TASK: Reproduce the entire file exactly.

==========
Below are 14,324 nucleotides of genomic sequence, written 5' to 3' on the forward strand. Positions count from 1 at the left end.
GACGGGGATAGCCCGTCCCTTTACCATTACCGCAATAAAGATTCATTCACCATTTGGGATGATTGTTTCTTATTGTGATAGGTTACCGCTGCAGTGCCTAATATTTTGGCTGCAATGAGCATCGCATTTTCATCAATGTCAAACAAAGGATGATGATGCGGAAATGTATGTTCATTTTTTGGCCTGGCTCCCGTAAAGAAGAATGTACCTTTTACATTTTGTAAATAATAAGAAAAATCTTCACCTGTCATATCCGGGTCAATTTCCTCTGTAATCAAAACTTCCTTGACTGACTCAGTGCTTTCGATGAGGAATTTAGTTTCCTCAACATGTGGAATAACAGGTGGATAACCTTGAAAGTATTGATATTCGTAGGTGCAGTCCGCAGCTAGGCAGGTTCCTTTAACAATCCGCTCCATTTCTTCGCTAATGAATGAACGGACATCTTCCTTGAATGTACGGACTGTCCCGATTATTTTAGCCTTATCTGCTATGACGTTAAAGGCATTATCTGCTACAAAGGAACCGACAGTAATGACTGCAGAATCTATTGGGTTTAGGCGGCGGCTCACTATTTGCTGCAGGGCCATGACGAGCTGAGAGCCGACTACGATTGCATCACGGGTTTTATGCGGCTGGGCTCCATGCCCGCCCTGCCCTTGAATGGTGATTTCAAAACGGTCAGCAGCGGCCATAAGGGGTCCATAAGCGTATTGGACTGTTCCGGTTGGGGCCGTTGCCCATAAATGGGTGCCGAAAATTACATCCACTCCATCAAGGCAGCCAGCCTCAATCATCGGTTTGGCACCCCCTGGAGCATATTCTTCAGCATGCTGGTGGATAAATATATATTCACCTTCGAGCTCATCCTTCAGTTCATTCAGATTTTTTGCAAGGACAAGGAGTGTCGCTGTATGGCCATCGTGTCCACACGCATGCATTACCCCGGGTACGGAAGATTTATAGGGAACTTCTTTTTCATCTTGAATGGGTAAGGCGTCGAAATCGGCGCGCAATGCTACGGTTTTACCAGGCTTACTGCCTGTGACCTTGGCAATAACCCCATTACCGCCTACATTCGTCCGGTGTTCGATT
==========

Below are 14,324 nucleotides of genomic sequence, written 5' to 3' on the forward strand. Positions count from 1 at the left end.
GACGGGGATAGCCCGTCCCTTTACCATTACCGCAATAAAGATTCATTCACCATTTGGGATGATTGTTTCTTATTGTGATAGGTTACCGCTGCAGTGCCTAATATTTTGGCTGCAATGAGCATCGCATTTTCATCAATGTCAAACAAAGGATGATGATGCGGAAATGTATGTTCATTTTTTGGCCTGGCTCCCGTAAAGAAGAATGTACCTTTTACATTTTGTAAATAATAAGAAAAATCTTCACCTGTCATATCCGGGTCAATTTCCTCTGTAATCAAAACTTCCTTGACTGACTCAGTGCTTTCGATGAGGAATTTAGTTTCCTCAACATGTGGAATAACAGGTGGATAACCTTGAAAGTATTGATATTCGTAGGTGCAGTCCGCAGCTAGGCAGGTTCCTTTAACAATCCGCTCCATTTCTTCGCTAATGAATGAACGGACATCTTCCTTGAATGTACGGACTGTCCCGATTATTTTAGCCTTATCTGCTATGACGTTAAAGGCATTATCTGCTACAAAGGAACCGACAGTAATGACTGCAGAATCTATTGGGTTTAGGCGGCGGCTCACTATTTGCTGCAGGGCCATGACGAGCTGAGAGCCGACTACGATTGCATCACGGGTTTTATGCGGCTGGGCTCCATGCCCGCCCTGCCCTTGAATGGTGATTTCAAAACGGTCAGCAGCGGCCATAAGGGGTCCATAAGCGTATTGGACTGTTCCGGTTGGGGCCGTTGCCCATAAATGGGTGCCGAAAATTACATCCACTCCATCAAGGCAGCCAGCCTCAATCATCGGTTTGGCACCCCCTGGAGCATATTCTTCAGCATGCTGGTGGATAAATATATATTCACCTTCGAGCTCATCCTTCAGTTCATTCAGATTTTTTGCAAGGACAAGGAGTGTCGCTGTATGGCCATCGTGTCCACACGCATGCATTACCCCGGGTACGGAAGATTTATAGGGAACTTCTTTTTCATCTTGAATGGGTAAGGCGTCGAAATCGGCGCGCAATGCTACGGTTTTACCAGGCTTACTGCCTGTGACCTTGGCAATAACCCCATTACCGCCTACATTCGTCCGGTGTTCGATT